The isolated rural hamlet of Upton must suddenly have seemed like a medieval version of a giant gigantic refugee camp! In Mr Wagner's opinion: "the Spotted Dog is the most captivating 'house of call' in the environs of the Great City.

 He describes a large painting (hanging on the west wall of the public bar) bearing the arms of the City Corporation and the date of 1603, and constituting a: "memorial of the meetings of merchant princes for eight years continuously while an earlier plague carried off thirty thousand souls."

1936 photograph - in better days

Corroboration of this part of Wagner's history is provided by Kenneth Lund, who writes:

Historically, the building is of considerable interest.  A plaque used to exist, showing the Arms of the City of London and the date 1603 ... to commemorate meetings which City merchants ... held in the pub during periods of plague.

It is incredible to think that 400 years ago we hosted the Stock Exchange here in Forest Gate!

But surely greater even than its historical importance is the building's unique significance as the last example we have of an ancient building history The story of Forest Gate and its constantly changing way of life is mirrored in the character of its buildings.  

In the earliest days communities were small and remote and  livelihoods which were based on the land.  Upton in particular took on a new identity with the arrival from the 1730s of families of entrepreneurial Quakers and East India Company people - and the already ancient Spotted Dog bore witness to their country retreats and extensive gardens.

1832 drawing, by Richenda Cunningham
Of course, it was in the Victorian era that the borough saw its most dramatic change with the arrival of the railways, the docks, and all manner of other industries. To service these vast new enterprises - and make a better life for themselves - over a quarter of a million people came to live in street upon terraced street.


Almost nothing was left of the fields, farms and country houses of earlier times, and since then much more has been lost, a process speeded up by the devastation of war and the consequent need to re-house in-comers and the homeless.

2004 - just before last orders
Currently Newham's mayor is presiding over what is referred to as a "supernova of regeneration exploding over the borough".  With so much that is new and such huge promises made for the future we are in danger of completely obliterating our past. What better reason could there be to try and Save the Spotted Dog?

Dereliction, 2007
Witness some of the neglect via this You Tube video: Spotted Dog 

authors: Lloyd Jeans and John Walker

7 comments:

  1. Thank you very much for highlighting the problems that seem apparent in this corner of Forest Gate.

    It's not all doom and gloom. The Tons won their last match 4-2 to life them off bottom spot and attracted their highest gate of the season in April (81).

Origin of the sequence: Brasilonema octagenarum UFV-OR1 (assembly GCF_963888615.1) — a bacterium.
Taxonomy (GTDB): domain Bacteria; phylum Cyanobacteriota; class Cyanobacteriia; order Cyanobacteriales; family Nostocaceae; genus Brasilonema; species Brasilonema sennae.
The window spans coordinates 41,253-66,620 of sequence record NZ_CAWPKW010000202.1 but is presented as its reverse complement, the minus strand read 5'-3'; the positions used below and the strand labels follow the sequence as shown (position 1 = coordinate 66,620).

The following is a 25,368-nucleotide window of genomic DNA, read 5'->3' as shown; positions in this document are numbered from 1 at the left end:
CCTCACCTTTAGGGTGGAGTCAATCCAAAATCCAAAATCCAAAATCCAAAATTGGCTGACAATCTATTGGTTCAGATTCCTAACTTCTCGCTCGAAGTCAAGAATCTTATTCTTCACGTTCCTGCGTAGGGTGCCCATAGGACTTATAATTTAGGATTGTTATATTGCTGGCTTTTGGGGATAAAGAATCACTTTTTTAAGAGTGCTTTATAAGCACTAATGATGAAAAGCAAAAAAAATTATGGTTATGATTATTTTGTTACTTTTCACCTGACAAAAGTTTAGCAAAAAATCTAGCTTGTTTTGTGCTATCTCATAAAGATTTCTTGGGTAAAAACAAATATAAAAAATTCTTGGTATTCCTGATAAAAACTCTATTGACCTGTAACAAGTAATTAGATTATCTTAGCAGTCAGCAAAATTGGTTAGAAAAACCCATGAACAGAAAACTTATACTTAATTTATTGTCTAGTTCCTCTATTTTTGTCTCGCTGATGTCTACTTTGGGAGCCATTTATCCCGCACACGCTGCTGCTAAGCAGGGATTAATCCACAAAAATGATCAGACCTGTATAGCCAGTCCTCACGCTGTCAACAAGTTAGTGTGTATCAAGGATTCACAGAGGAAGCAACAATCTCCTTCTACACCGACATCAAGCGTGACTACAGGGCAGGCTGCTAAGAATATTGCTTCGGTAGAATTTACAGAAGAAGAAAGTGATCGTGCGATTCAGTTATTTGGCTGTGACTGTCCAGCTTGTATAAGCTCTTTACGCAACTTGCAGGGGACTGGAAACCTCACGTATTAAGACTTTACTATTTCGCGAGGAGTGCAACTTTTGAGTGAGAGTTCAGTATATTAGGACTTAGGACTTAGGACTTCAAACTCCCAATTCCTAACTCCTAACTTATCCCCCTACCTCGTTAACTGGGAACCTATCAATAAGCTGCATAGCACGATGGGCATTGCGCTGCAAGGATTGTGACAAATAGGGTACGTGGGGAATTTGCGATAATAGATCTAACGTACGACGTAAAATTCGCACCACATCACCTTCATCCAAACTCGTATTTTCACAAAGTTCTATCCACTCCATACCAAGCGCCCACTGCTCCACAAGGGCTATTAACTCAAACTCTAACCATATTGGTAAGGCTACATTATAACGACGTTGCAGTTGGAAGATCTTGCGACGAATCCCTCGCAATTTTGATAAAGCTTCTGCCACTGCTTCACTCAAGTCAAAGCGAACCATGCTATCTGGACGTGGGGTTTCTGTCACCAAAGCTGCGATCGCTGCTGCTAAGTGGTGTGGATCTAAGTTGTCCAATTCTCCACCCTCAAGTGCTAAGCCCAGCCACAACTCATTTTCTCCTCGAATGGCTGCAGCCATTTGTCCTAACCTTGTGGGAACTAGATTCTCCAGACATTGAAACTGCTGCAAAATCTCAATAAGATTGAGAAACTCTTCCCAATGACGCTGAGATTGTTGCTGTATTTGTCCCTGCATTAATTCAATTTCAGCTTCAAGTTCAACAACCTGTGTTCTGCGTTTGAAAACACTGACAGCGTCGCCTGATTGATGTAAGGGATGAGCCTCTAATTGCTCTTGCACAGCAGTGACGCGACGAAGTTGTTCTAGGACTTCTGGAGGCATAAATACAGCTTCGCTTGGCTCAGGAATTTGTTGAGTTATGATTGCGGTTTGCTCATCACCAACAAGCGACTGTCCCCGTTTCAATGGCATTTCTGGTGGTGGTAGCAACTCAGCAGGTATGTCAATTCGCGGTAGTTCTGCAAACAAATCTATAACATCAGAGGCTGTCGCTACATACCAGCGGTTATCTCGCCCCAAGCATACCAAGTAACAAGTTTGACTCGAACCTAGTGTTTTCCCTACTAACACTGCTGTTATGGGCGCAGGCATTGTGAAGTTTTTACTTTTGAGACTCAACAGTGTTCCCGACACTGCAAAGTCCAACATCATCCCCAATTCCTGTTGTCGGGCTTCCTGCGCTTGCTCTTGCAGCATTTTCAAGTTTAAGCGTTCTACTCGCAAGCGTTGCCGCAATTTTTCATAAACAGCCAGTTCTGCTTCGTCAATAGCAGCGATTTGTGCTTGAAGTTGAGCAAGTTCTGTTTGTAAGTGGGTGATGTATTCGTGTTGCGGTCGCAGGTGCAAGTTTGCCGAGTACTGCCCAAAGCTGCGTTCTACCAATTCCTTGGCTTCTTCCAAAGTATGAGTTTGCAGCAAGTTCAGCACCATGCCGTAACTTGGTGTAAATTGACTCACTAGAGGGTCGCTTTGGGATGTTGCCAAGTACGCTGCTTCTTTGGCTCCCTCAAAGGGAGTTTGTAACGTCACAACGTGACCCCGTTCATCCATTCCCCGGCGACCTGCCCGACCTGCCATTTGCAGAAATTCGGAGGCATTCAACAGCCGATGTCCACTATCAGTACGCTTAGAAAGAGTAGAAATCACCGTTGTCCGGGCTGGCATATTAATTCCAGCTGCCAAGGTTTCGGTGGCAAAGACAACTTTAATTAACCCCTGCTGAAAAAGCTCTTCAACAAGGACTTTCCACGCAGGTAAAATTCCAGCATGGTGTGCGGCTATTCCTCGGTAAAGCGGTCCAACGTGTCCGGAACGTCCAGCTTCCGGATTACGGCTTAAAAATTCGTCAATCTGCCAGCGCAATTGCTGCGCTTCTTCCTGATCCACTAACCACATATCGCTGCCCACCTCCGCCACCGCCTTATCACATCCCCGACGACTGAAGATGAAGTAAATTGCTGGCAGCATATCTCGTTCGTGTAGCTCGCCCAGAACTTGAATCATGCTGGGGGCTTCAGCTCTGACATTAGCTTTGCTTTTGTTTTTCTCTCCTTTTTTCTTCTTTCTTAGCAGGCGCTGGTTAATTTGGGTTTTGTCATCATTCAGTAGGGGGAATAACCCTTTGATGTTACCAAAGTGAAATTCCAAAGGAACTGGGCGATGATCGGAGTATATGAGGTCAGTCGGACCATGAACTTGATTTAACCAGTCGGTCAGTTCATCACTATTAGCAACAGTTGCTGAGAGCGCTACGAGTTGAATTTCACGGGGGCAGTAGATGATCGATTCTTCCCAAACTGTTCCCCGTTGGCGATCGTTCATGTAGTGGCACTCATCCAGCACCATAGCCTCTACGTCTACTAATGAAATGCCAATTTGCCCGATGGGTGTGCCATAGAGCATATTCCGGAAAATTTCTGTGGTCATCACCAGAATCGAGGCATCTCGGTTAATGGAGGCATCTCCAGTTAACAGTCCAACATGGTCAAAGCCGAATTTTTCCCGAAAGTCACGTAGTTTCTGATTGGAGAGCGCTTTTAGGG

Any questions regarding the club are welcome and any one interested in getting behind the team will always be welcome at the Dog.

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  2. Any update on the spotted dog, all I can find is a year or two old? Is the any progress? Cheers Robin

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  3. It is the same as it has been for years. Derelict. I live near the pub and ain't nothing happening there for now. One of the problems is that the spot has nothing around it that coild sustain a restaraunt or pub. There is a school nearby but the spot is very quiet and I can't really see people going down there for a meal or a drink. Pubs are closing for a reason and that reason is that they are reasonably expensive to go for a drink. Yes the local population has changed but that is not the main reason for its closure. If you ever visit this spot you will see that it couldn't really survive. At this time there is a campaign to save it but even if it reopens it will quickly go back to where it was. They can restore the building and use it as a community centre. At least places like that have an actual use (and it may sustain the building).

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  4. Well it could become a living heritage museum, which provided the public an introduction to the history of Inns and public houses where children and adults could view the 500 year history of this wonderful building, such as gin tax, social changes etc. However I am sure that Newham Council will allow it to deteriorate until it is classed as unsafe and only fit for demolition so a mosque can be built on the site! Woodgrange cemetery explains the mind set of the local area I am afraid.

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  5. Is there a petition to sign?

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  6. It's a pity that when the Old Spotted Dog finally crumbles to a heap, people will reflect on what could have been,where is lottery heritage funding? Maybe we have just arrived at a society fuelled by greed and a fast buck!
    Fond memories from ex Stratford grammar school pupil 1965

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  7. The site was bought in July 2015 by High Pride Properties, 18 Plumbers Row, London E1. Newham Council have been in discussions with them about making some urgent repairs, to prevent further deterioration. Prior to this, the property had been in the hands of liquidators, working on behalf of the mortgage lender of the previous owners, who had gone into liquidation.